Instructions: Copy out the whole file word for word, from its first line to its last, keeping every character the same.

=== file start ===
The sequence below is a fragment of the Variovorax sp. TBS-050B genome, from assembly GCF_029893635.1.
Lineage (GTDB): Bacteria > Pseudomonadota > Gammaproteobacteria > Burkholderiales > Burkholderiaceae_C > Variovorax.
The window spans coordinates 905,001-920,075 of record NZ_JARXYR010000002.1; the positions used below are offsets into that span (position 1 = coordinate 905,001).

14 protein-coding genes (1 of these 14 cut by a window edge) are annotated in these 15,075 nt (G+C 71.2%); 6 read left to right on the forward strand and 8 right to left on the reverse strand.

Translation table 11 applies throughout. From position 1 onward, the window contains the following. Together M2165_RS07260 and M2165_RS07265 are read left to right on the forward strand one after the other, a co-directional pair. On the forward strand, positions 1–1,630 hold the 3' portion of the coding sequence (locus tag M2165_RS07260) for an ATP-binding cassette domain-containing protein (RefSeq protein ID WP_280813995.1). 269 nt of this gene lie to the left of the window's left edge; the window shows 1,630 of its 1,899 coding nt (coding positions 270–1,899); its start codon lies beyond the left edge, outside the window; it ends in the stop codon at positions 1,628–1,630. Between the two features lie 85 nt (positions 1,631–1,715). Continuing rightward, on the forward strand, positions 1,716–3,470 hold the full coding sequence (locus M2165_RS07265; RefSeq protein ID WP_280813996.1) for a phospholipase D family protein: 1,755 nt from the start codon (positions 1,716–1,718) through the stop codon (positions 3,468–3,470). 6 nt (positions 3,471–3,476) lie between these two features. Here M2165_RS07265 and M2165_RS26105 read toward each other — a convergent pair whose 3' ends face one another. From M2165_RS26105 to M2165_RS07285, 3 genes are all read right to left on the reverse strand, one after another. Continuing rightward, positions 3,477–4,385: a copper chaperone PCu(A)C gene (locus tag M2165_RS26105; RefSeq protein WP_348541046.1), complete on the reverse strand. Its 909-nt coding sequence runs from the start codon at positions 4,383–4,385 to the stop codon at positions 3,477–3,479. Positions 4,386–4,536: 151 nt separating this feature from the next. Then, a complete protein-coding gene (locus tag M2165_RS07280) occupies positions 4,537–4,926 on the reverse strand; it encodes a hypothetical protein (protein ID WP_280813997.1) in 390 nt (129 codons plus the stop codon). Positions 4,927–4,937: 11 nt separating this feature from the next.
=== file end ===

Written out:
The sequence below is a fragment of the Variovorax sp. TBS-050B genome, from assembly GCF_029893635.1.
Lineage (GTDB): Bacteria > Pseudomonadota > Gammaproteobacteria > Burkholderiales > Burkholderiaceae_C > Variovorax.
The window spans coordinates 905,001-920,075 of record NZ_JARXYR010000002.1; the positions used below are offsets into that span (position 1 = coordinate 905,001).

14 protein-coding genes (1 of these 14 cut by a window edge) are annotated in these 15,075 nt (G+C 71.2%); 6 read left to right on the forward strand and 8 right to left on the reverse strand.

Translation table 11 applies throughout. From position 1 onward, the window contains the following. Together M2165_RS07260 and M2165_RS07265 are read left to right on the forward strand one after the other, a co-directional pair. On the forward strand, positions 1–1,630 hold the 3' portion of the coding sequence (locus tag M2165_RS07260) for an ATP-binding cassette domain-containing protein (RefSeq protein ID WP_280813995.1). 269 nt of this gene lie to the left of the window's left edge; the window shows 1,630 of its 1,899 coding nt (coding positions 270–1,899); its start codon lies beyond the left edge, outside the window; it ends in the stop codon at positions 1,628–1,630. Between the two features lie 85 nt (positions 1,631–1,715). Continuing rightward, on the forward strand, positions 1,716–3,470 hold the full coding sequence (locus M2165_RS07265; RefSeq protein ID WP_280813996.1) for a phospholipase D family protein: 1,755 nt from the start codon (positions 1,716–1,718) through the stop codon (positions 3,468–3,470). 6 nt (positions 3,471–3,476) lie between these two features. Here M2165_RS07265 and M2165_RS26105 read toward each other — a convergent pair whose 3' ends face one another. From M2165_RS26105 to M2165_RS07285, 3 genes are all read right to left on the reverse strand, one after another. Continuing rightward, positions 3,477–4,385: a copper chaperone PCu(A)C gene (locus tag M2165_RS26105; RefSeq protein WP_348541046.1), complete on the reverse strand. Its 909-nt coding sequence runs from the start codon at positions 4,383–4,385 to the stop codon at positions 3,477–3,479. Positions 4,386–4,536: 151 nt separating this feature from the next. Then, a complete protein-coding gene (locus tag M2165_RS07280) occupies positions 4,537–4,926 on the reverse strand; it encodes a hypothetical protein (protein ID WP_280813997.1) in 390 nt (129 codons plus the stop codon). Positions 4,927–4,937: 11 nt separating this feature from the next.